*This story was first published July 7, 2021*
A strong quartet of women will front Sky Sport’s coverage of the Tokyo Olympics, and Ashley Stanley discovers what they’re most, and least, looking forward to.
Athletes from all backgrounds and disciplines have been celebrating being named in the New Zealand Olympic team over the last couple of months.
There are new sporting codes and new faces in the 200-plus team, including Andrea Anacan, New Zealand’s first ever karate representative, and Ella Williams, the first Kiwi woman to fly the flag in surfing.
And there’s a slightly different team – still groundbreaking nonetheless – heading to the Tokyo Games: Sky Sport’s ‘Fab Four’. For the first time, Sky – New Zealand’s official broadcaster of the Olympics – will have four women fronting their Games coverage.
Rikki Swannell, Kirstie Stanway, Storm Purvis and Kristina Eddy will bring these Covid-19 impacted Games to New Zealand screens, with the backing of a 17-strong support crew in Tokyo.
Swannell has already been to two summer and one winter Olympics, while Eddy covered the 2018 Youth Olympics in Buenos Aires. But all four are raring to go, flying out of New Zealand in just over a week’s time to prepare for the Games starting on Friday, July 23.
“I can’t wait,” says Eddy, the youngest of the quartet. “I feel like I’ve spent five years following the athletes’ journeys and in some ways it’s like closing a chapter on all the work you’ve done. I would never have thought when I started in media five years ago that I’d be reporting at the Tokyo Games.”
Eddy joined the presenting crew after seasoned sports broadcaster Bernadine Oliver-Kerby withdrew.
“I was originally stoked to be going over in a producing role, because producing is something I’ve always cherished,” says Eddy. “But the idea of being at the venue, that’s so special; you can’t beat that.”
As we sit in Sky’s green room, I ask them how special is it to have a team of four females presenting. All are used to usually being the solo woman in most situations in their line of work, so there’s a real appreciation of having an all-woman line-up.
Stanway says she can’t believe it’s actually happening. “I still remember going to my first ever press conference when I first started in this industry,” she recalls. “It was at the Crusaders and it was all men. It was the most intimidating situation I’ve ever walked into.
“Richie McCaw and Dan Carter were up and I was just thinking ‘What am I doing? I’m so out of my depth.’ I was 22 and just freaking out. So for now, to be four females going over, it’s incredible.”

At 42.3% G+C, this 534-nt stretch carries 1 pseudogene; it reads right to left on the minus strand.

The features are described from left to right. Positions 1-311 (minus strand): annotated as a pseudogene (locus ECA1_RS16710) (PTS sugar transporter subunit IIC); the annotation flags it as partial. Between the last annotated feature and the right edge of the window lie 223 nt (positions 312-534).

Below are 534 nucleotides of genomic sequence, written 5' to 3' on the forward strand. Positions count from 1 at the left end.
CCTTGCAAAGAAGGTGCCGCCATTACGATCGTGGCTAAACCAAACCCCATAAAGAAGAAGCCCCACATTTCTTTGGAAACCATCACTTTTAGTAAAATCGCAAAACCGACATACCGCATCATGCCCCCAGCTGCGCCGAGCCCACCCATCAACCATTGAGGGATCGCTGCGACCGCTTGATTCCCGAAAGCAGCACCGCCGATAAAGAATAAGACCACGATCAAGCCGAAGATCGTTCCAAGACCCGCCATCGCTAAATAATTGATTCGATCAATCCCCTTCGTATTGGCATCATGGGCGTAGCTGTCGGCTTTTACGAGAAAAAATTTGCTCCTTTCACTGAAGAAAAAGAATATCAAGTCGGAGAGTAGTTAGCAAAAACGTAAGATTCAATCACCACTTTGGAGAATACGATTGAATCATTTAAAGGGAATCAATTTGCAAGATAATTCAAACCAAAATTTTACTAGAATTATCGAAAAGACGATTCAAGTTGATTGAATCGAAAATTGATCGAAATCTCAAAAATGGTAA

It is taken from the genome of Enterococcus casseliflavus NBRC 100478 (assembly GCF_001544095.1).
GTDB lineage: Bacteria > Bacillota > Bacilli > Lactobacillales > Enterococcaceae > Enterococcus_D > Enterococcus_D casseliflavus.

Swannell jumps in and laughs that her first press conference was also at the Crusaders about 10 years prior to Stanway’s appearance: “When it was Robbie Deans and Reuben Thorne.”
“We all get along, we’re really supportive and we all encourage each other,” says Stanway. “We’ll always help each other and no one is going to leave someone hanging out to dry.”
Eddy adds to the significance by recalling the conversations in the industry around getting more of a balance in sports reporting. “I saw really early on, we weren’t getting females interested in our part of the industry,” she says.
“I hope that by having a full-female cast on Sky, some young women who are looking to go into the media might see sports as a proper avenue for them.
“If you don’t have females wanting to go into that environment, because it’s intimidating going into a sports newsroom full of men, you have to be like a little tomboy-like. And then there’s no change.”
The excitement is not hard to see and hear in their voices when the talk about they’re feeling going to the Games. “Whether it’s your first or bloody tenth, you’d still be excited right?” says Stanway. “These are the career pinnacle for athletes and career pinnacle for sports journalists, too.”
Swannell, a journalist, commentator and broadcaster for over 15 years, agrees and couldn’t imagine herself watching these Games from New Zealand, even in the current Covid-19 climate. “Knowing that I could’ve been there…I wouldn’t have handled that very well,” she laughs.
“It’ll go down in history as a very different Olympics, and to say you were there is something else. From a purely, sports tragic journalist, that history you know you’re going to be part of is something big. And weird.”
For Purvis, the former elite athlete among them, nerves are playing a role, too. “I’m more nervous about my own performance and making the most of the opportunity I’ve been given,” says the Silver Fern who captained the New Zealand U21 team to victory at the 2013 World Youth Cup in Scotland.
“Growing up, before I got into netball, I was heavily into track running [400m and 800m] and I always thought I’d go to the Olympics one day.